Antibiotics: Handle Them With Care

Antibiotics really are wonder drugs--they have saved countless children's lives over the past century. But many of these medicines are now losing their punch, as disease-causing bacteria learn to resist them. Can parents help stop this insidious process? As it turns out, we can. The surest way to preserve the power of antibiotics is simply to avoid overusing them.

Since antibiotics work only against bacteria, never against viruses, they have no effect on colds, flu, bronchitis and most sore throats. Even kids with deep coughs or green nasal discharge usually have viral infections. These kids don't need antibiotics. They need what moms gave them before antibiotics existed: rest, fluids and time. Antibiotics should enter the picture only when a doctor is reasonably sure that the child has a bacterial infection. Used right, they can speed recovery and prevent complications.

Does your child need an antibiotic? It's not always obvious at first. Some infections, such as strep throat or bacterial pneumonia, should always be treated immediately. In other cases, it may be better to wait a few days rather than treat a virus unnecessarily. Doctors can't always tell whether an ear infection (acute otitis media) is caused by bacteria or a virus, or whether it will get better on its own. In several European countries, many ear infections are treated with pain medicine alone for two or three days, to see if they resolve. Some U.S. physicians are beginning to consider this "watchful waiting" approach, and a just-published study suggests that some parents are willing to go along, using only pain medications initially.

Once the doctor is confident that an infection warrants antibiotic therapy, the challenge is to choose the right medication--the one that is most likely to clear up the infection and least likely to promote antibiotic resistance. Success may require some trial and error. If one antibiotic doesn't control the infection after several days, the doctor may then choose another one. Once your child embarks on a course of antibiotic therapy, be sure to see it through, even if the symptoms subside quickly. Incomplete treatment may cost your child a second round of illness that is much harder to manage.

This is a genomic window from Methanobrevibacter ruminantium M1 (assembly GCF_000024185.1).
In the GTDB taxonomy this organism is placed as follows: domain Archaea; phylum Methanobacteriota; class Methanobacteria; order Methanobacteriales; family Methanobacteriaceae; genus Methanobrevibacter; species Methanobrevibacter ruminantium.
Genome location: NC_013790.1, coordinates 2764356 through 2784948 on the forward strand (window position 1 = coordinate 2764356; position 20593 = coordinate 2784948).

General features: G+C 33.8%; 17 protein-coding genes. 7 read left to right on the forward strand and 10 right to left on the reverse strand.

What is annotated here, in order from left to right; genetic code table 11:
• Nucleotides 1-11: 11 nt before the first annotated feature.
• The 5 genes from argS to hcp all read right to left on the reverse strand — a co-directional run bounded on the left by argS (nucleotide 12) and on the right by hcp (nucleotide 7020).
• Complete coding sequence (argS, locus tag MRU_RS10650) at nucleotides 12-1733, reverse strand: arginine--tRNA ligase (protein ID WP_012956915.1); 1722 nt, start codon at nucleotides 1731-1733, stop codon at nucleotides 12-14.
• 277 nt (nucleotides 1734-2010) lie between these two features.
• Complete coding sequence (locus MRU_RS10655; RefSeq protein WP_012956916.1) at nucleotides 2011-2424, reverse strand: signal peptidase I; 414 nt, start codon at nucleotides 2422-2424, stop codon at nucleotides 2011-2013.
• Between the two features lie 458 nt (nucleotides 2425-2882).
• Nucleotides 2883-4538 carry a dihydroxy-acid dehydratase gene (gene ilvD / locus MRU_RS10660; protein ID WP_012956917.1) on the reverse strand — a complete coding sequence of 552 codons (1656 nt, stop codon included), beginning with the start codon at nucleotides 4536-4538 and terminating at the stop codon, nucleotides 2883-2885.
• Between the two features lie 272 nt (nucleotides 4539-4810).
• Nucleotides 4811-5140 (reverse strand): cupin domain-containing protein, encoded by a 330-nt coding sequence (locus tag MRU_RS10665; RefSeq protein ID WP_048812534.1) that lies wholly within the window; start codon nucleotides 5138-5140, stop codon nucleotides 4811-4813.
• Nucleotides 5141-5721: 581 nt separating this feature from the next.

It's always tempting to seek a quick fix for colds and earaches, but there are better ways to keep your kids safe. Immunizations can prevent many infections, both viral and bacterial. And when someone is sick in your home, you can often protect the rest of the family by minimizing close contact and washing your hands often. Alcohol-based hand gels can be helpful when soap and water aren't available. These preventive measures--cheap, safe and easy--are the best medicine of all.

Finally, there is good news about the use of antibiotics in children. After decades of increase, new studies are showing that the rate of antibiotic use for children has now started to decline. New prescriptions fell by roughly 25 percent between 1995 and 2000. Parents and physicians alike may be getting the message that using these medicines carefully is in everyone's best interest.